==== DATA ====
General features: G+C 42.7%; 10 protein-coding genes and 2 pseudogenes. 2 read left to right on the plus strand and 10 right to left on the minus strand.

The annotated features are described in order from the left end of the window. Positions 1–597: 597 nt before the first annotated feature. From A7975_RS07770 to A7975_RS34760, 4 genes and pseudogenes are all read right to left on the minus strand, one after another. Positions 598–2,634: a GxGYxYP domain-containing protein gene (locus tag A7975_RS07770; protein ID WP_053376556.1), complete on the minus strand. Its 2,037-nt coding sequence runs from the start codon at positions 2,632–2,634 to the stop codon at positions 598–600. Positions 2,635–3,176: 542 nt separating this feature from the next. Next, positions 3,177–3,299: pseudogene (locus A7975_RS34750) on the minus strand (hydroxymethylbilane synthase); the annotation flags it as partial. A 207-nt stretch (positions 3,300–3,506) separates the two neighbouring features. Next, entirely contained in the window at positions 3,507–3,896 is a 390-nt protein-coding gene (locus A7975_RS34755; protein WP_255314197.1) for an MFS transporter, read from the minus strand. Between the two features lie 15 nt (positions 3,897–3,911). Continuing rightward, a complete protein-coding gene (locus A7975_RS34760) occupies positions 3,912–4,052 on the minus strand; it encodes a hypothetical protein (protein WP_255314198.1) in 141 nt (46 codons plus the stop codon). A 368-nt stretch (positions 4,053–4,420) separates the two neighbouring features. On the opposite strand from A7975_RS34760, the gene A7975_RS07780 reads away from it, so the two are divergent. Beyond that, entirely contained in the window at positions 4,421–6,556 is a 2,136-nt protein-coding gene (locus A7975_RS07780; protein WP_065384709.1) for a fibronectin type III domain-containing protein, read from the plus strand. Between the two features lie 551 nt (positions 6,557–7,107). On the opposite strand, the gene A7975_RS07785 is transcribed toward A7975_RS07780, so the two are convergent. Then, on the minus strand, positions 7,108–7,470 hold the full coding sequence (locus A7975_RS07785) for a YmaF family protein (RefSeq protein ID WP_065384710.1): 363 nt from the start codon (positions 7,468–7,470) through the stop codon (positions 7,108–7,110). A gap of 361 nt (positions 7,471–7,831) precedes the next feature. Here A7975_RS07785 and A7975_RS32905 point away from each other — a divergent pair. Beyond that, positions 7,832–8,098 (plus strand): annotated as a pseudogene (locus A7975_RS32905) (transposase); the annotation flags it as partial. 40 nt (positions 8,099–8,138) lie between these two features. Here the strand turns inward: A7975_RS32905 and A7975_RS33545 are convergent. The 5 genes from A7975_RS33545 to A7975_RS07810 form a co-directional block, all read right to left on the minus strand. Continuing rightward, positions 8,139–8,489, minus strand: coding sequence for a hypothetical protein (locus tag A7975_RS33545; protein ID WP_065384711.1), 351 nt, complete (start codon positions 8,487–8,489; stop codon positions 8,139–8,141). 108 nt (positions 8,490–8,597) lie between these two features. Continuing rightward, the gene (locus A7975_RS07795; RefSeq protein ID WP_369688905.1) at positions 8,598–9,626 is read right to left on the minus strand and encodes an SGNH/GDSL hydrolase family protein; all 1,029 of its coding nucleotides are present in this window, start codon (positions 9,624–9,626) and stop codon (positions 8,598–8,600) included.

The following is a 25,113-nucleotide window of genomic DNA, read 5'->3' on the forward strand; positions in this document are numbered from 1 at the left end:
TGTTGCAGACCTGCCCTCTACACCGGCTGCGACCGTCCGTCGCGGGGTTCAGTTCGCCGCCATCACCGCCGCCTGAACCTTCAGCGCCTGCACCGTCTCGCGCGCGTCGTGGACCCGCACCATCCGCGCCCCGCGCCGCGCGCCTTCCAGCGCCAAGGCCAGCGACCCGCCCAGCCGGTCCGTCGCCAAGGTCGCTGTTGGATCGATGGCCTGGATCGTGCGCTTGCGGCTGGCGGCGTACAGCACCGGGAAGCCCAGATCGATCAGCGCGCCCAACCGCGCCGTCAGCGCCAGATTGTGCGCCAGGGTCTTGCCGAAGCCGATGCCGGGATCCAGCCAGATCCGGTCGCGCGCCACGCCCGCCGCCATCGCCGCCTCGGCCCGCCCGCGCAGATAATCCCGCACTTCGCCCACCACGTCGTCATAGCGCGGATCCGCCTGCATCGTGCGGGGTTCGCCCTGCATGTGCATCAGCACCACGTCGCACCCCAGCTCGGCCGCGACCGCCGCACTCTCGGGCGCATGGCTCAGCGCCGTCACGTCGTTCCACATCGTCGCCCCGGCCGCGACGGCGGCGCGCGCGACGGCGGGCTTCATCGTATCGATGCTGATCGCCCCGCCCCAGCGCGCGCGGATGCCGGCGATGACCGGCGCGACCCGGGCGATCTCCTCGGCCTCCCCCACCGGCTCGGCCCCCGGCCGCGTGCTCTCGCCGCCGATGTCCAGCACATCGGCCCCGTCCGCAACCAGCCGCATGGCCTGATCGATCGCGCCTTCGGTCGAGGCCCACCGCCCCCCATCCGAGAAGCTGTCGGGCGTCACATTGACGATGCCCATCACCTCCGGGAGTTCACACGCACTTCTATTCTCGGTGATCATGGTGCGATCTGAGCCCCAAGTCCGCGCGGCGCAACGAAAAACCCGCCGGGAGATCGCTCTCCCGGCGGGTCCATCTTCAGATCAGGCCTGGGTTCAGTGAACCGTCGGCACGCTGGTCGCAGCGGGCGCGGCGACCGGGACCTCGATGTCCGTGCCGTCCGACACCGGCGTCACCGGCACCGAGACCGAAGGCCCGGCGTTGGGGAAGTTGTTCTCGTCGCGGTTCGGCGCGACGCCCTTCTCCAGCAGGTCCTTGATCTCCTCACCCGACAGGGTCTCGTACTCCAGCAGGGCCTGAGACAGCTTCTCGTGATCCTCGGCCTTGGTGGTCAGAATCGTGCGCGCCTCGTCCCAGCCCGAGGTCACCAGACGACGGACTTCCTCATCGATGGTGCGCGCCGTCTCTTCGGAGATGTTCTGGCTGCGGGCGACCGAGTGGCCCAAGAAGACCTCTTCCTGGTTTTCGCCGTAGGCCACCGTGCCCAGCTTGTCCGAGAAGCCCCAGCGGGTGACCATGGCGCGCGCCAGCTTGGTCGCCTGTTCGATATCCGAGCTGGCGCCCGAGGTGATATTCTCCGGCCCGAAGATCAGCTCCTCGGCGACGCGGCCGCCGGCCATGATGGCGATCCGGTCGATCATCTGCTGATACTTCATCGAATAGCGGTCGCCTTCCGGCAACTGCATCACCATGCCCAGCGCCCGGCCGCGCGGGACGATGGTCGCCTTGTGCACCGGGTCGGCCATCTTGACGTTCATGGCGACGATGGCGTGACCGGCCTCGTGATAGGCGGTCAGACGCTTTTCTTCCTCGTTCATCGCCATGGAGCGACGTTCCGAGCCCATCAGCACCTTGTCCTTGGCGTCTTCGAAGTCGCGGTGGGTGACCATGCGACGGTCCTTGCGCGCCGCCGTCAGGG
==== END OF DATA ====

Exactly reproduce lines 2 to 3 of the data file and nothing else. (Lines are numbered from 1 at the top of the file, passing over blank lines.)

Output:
The annotated features are described in order from the left end of the window. Positions 1–597: 597 nt before the first annotated feature. From A7975_RS07770 to A7975_RS34760, 4 genes and pseudogenes are all read right to left on the minus strand, one after another. Positions 598–2,634: a GxGYxYP domain-containing protein gene (locus tag A7975_RS07770; protein ID WP_053376556.1), complete on the minus strand. Its 2,037-nt coding sequence runs from the start codon at positions 2,632–2,634 to the stop codon at positions 598–600. Positions 2,635–3,176: 542 nt separating this feature from the next. Next, positions 3,177–3,299: pseudogene (locus A7975_RS34750) on the minus strand (hydroxymethylbilane synthase); the annotation flags it as partial. A 207-nt stretch (positions 3,300–3,506) separates the two neighbouring features. Next, entirely contained in the window at positions 3,507–3,896 is a 390-nt protein-coding gene (locus A7975_RS34755; protein WP_255314197.1) for an MFS transporter, read from the minus strand. Between the two features lie 15 nt (positions 3,897–3,911). Continuing rightward, a complete protein-coding gene (locus A7975_RS34760) occupies positions 3,912–4,052 on the minus strand; it encodes a hypothetical protein (protein WP_255314198.1) in 141 nt (46 codons plus the stop codon). A 368-nt stretch (positions 4,053–4,420) separates the two neighbouring features. On the opposite strand from A7975_RS34760, the gene A7975_RS07780 reads away from it, so the two are divergent. Beyond that, entirely contained in the window at positions 4,421–6,556 is a 2,136-nt protein-coding gene (locus A7975_RS07780; protein WP_065384709.1) for a fibronectin type III domain-containing protein, read from the plus strand. Between the two features lie 551 nt (positions 6,557–7,107). On the opposite strand, the gene A7975_RS07785 is transcribed toward A7975_RS07780, so the two are convergent. Then, on the minus strand, positions 7,108–7,470 hold the full coding sequence (locus A7975_RS07785) for a YmaF family protein (RefSeq protein ID WP_065384710.1): 363 nt from the start codon (positions 7,468–7,470) through the stop codon (positions 7,108–7,110). A gap of 361 nt (positions 7,471–7,831) precedes the next feature. Here A7975_RS07785 and A7975_RS32905 point away from each other — a divergent pair. Beyond that, positions 7,832–8,098 (plus strand): annotated as a pseudogene (locus A7975_RS32905) (transposase); the annotation flags it as partial. 40 nt (positions 8,099–8,138) lie between these two features. Here the strand turns inward: A7975_RS32905 and A7975_RS33545 are convergent. The 5 genes from A7975_RS33545 to A7975_RS07810 form a co-directional block, all read right to left on the minus strand. Continuing rightward, positions 8,139–8,489, minus strand: coding sequence for a hypothetical protein (locus tag A7975_RS33545; protein ID WP_065384711.1), 351 nt, complete (start codon positions 8,487–8,489; stop codon positions 8,139–8,141). 108 nt (positions 8,490–8,597) lie between these two features. Continuing rightward, the gene (locus A7975_RS07795; RefSeq protein ID WP_369688905.1) at positions 8,598–9,626 is read right to left on the minus strand and encodes an SGNH/GDSL hydrolase family protein; all 1,029 of its coding nucleotides are present in this window, start codon (positions 9,624–9,626) and stop codon (positions 8,598–8,600) included.

The following is a 25,113-nucleotide window of genomic DNA, read 5'->3' on the forward strand; positions in this document are numbered from 1 at the left end: